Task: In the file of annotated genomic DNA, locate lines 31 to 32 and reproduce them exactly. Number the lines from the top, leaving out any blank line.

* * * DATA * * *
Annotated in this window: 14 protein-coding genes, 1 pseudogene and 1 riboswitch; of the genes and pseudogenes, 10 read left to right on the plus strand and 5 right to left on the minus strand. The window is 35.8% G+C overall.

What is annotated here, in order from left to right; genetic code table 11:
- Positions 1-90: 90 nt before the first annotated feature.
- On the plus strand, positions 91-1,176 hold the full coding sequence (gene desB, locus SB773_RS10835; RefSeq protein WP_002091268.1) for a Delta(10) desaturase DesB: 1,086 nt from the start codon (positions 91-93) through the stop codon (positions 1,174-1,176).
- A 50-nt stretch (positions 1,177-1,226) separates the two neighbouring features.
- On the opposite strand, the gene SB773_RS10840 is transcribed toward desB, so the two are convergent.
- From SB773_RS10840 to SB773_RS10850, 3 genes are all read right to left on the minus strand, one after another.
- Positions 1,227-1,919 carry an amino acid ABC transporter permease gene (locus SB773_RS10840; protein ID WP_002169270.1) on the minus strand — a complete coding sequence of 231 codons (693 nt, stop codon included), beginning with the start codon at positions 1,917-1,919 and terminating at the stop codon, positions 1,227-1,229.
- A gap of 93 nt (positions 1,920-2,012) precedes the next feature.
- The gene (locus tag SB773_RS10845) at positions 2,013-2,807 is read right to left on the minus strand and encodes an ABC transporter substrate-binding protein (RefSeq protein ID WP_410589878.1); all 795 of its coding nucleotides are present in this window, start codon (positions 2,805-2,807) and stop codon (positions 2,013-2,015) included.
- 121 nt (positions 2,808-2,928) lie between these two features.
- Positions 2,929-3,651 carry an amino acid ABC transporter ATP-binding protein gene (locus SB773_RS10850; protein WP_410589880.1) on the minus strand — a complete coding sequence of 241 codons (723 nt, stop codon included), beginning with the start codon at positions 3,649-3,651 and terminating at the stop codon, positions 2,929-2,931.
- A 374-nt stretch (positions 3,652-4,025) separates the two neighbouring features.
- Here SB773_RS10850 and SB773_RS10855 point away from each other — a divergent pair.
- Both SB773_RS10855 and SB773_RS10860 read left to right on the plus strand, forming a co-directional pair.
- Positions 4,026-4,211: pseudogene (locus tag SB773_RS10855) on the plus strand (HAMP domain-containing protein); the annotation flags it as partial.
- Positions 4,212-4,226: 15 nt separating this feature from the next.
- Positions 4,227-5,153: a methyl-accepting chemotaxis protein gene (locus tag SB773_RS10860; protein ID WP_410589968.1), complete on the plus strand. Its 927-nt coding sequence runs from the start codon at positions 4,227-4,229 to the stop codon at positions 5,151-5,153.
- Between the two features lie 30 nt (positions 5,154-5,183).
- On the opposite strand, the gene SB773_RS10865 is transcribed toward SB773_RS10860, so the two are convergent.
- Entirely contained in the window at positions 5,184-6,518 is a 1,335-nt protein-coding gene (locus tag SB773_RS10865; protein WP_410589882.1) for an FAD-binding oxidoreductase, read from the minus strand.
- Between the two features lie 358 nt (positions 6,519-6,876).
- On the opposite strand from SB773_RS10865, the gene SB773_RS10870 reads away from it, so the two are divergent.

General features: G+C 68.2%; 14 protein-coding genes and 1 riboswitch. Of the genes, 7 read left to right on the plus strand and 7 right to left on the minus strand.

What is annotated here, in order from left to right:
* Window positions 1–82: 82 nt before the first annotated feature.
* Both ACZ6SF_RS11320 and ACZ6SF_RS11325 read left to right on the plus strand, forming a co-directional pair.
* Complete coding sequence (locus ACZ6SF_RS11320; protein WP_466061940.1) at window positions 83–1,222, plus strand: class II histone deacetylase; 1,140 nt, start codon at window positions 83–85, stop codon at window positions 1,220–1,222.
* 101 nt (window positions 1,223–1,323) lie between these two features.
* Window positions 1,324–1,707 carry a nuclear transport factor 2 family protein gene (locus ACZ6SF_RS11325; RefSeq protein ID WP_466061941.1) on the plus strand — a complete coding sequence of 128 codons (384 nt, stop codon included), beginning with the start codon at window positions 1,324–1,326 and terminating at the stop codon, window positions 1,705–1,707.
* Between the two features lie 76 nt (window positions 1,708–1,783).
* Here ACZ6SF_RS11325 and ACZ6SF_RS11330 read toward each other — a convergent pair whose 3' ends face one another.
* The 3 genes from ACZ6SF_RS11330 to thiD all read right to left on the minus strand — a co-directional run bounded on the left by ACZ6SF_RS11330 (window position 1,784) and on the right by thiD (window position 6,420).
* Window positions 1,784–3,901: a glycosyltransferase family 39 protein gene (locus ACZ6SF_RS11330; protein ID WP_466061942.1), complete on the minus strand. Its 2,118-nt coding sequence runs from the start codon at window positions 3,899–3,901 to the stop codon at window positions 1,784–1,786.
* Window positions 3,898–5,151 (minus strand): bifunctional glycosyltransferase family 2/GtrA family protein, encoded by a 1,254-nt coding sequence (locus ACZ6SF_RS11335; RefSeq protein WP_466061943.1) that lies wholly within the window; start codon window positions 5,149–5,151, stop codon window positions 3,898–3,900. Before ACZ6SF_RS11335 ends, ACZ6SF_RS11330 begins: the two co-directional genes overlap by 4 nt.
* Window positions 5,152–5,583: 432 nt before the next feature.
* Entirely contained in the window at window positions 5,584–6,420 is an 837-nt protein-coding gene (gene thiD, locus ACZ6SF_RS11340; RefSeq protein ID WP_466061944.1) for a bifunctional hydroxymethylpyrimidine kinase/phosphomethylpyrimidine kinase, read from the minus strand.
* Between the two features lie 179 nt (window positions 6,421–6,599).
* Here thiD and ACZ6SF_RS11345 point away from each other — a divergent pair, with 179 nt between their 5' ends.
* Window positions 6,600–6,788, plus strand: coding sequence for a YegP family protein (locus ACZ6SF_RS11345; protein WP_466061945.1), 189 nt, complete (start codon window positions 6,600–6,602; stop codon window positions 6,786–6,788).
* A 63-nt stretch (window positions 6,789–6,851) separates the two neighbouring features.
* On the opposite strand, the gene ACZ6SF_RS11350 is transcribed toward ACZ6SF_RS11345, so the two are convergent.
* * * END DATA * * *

* Between the two features lie 76 nt (window positions 1,708–1,783).
* Here ACZ6SF_RS11325 and ACZ6SF_RS11330 read toward each other — a convergent pair whose 3' ends face one another.